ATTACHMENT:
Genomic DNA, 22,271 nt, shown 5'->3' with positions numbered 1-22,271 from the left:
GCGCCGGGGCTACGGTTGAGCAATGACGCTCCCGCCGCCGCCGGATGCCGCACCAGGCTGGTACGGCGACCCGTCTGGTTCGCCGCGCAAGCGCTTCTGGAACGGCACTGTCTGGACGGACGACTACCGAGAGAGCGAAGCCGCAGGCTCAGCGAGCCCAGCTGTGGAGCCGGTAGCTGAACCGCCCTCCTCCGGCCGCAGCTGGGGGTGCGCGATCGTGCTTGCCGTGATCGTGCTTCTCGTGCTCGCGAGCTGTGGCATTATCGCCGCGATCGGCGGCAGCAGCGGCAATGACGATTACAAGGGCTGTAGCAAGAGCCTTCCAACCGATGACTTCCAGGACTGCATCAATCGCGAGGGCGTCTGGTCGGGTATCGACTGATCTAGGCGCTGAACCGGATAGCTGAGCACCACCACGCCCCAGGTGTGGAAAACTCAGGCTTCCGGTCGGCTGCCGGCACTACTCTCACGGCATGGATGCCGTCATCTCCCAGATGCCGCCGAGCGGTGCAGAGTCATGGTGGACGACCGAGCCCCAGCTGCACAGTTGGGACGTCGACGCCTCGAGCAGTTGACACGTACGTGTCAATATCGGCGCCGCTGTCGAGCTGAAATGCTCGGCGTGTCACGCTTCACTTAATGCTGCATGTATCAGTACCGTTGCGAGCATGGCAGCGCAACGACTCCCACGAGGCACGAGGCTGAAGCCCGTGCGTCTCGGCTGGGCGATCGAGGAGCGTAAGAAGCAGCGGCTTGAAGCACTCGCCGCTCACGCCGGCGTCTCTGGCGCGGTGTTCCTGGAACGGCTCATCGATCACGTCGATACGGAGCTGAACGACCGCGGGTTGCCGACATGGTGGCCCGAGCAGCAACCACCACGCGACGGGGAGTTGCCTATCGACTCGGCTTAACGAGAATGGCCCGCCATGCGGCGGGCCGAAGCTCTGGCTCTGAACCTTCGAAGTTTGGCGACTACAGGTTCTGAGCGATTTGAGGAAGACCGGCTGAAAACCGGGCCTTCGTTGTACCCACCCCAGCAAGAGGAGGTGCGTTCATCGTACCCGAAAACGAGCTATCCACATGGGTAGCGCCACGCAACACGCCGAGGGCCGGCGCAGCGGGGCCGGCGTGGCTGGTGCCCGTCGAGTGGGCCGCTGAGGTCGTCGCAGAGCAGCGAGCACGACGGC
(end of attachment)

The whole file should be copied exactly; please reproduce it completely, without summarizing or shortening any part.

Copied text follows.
Genomic DNA, 22,271 nt, shown 5'->3' with positions numbered 1-22,271 from the left:
GCGCCGGGGCTACGGTTGAGCAATGACGCTCCCGCCGCCGCCGGATGCCGCACCAGGCTGGTACGGCGACCCGTCTGGTTCGCCGCGCAAGCGCTTCTGGAACGGCACTGTCTGGACGGACGACTACCGAGAGAGCGAAGCCGCAGGCTCAGCGAGCCCAGCTGTGGAGCCGGTAGCTGAACCGCCCTCCTCCGGCCGCAGCTGGGGGTGCGCGATCGTGCTTGCCGTGATCGTGCTTCTCGTGCTCGCGAGCTGTGGCATTATCGCCGCGATCGGCGGCAGCAGCGGCAATGACGATTACAAGGGCTGTAGCAAGAGCCTTCCAACCGATGACTTCCAGGACTGCATCAATCGCGAGGGCGTCTGGTCGGGTATCGACTGATCTAGGCGCTGAACCGGATAGCTGAGCACCACCACGCCCCAGGTGTGGAAAACTCAGGCTTCCGGTCGGCTGCCGGCACTACTCTCACGGCATGGATGCCGTCATCTCCCAGATGCCGCCGAGCGGTGCAGAGTCATGGTGGACGACCGAGCCCCAGCTGCACAGTTGGGACGTCGACGCCTCGAGCAGTTGACACGTACGTGTCAATATCGGCGCCGCTGTCGAGCTGAAATGCTCGGCGTGTCACGCTTCACTTAATGCTGCATGTATCAGTACCGTTGCGAGCATGGCAGCGCAACGACTCCCACGAGGCACGAGGCTGAAGCCCGTGCGTCTCGGCTGGGCGATCGAGGAGCGTAAGAAGCAGCGGCTTGAAGCACTCGCCGCTCACGCCGGCGTCTCTGGCGCGGTGTTCCTGGAACGGCTCATCGATCACGTCGATACGGAGCTGAACGACCGCGGGTTGCCGACATGGTGGCCCGAGCAGCAACCACCACGCGACGGGGAGTTGCCTATCGACTCGGCTTAACGAGAATGGCCCGCCATGCGGCGGGCCGAAGCTCTGGCTCTGAACCTTCGAAGTTTGGCGACTACAGGTTCTGAGCGATTTGAGGAAGACCGGCTGAAAACCGGGCCTTCGTTGTACCCACCCCAGCAAGAGGAGGTGCGTTCATCGTACCCGAAAACGAGCTATCCACATGGGTAGCGCCACGCAACACGCCGAGGGCCGGCGCAGCGGGGCCGGCGTGGCTGGTGCCCGTCGAGTGGGCCGCTGAGGTCGTCGCAGAGCAGCGAGCACGACGGC